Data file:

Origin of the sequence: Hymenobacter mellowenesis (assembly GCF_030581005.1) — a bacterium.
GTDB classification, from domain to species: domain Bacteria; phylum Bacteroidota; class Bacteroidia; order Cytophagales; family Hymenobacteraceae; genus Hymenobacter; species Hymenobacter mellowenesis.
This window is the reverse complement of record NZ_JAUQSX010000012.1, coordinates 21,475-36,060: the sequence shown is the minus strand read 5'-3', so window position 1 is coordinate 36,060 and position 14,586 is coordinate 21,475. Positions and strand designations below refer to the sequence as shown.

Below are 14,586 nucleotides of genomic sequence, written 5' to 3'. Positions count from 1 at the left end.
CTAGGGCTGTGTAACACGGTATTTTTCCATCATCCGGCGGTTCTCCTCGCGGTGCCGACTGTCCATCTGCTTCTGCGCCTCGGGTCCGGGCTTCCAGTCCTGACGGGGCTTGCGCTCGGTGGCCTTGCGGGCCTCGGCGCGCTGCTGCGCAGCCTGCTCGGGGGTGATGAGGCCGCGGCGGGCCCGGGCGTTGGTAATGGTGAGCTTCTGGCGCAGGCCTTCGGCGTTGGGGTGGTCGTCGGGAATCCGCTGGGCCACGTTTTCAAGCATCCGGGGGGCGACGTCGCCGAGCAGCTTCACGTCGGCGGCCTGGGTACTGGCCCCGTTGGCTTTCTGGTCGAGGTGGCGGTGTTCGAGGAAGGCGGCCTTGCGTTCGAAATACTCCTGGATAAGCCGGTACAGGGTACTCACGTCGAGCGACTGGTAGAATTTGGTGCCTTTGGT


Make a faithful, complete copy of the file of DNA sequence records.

Origin of the sequence: Hymenobacter mellowenesis (assembly GCF_030581005.1) — a bacterium.
GTDB classification, from domain to species: domain Bacteria; phylum Bacteroidota; class Bacteroidia; order Cytophagales; family Hymenobacteraceae; genus Hymenobacter; species Hymenobacter mellowenesis.
This window is the reverse complement of record NZ_JAUQSX010000012.1, coordinates 21,475-36,060: the sequence shown is the minus strand read 5'-3', so window position 1 is coordinate 36,060 and position 14,586 is coordinate 21,475. Positions and strand designations below refer to the sequence as shown.

Below are 14,586 nucleotides of genomic sequence, written 5' to 3'. Positions count from 1 at the left end.
CTAGGGCTGTGTAACACGGTATTTTTCCATCATCCGGCGGTTCTCCTCGCGGTGCCGACTGTCCATCTGCTTCTGCGCCTCGGGTCCGGGCTTCCAGTCCTGACGGGGCTTGCGCTCGGTGGCCTTGCGGGCCTCGGCGCGCTGCTGCGCAGCCTGCTCGGGGGTGATGAGGCCGCGGCGGGCCCGGGCGTTGGTAATGGTGAGCTTCTGGCGCAGGCCTTCGGCGTTGGGGTGGTCGTCGGGAATCCGCTGGGCCACGTTTTCAAGCATCCGGGGGGCGACGTCGCCGAGCAGCTTCACGTCGGCGGCCTGGGTACTGGCCCCGTTGGCTTTCTGGTCGAGGTGGCGGTGTTCGAGGAAGGCGGCCTTGCGTTCGAAATACTCCTGGATAAGCCGGTACAGGGTACTCACGTCGAGCGACTGGTAGAATTTGGTGCCTTTGGT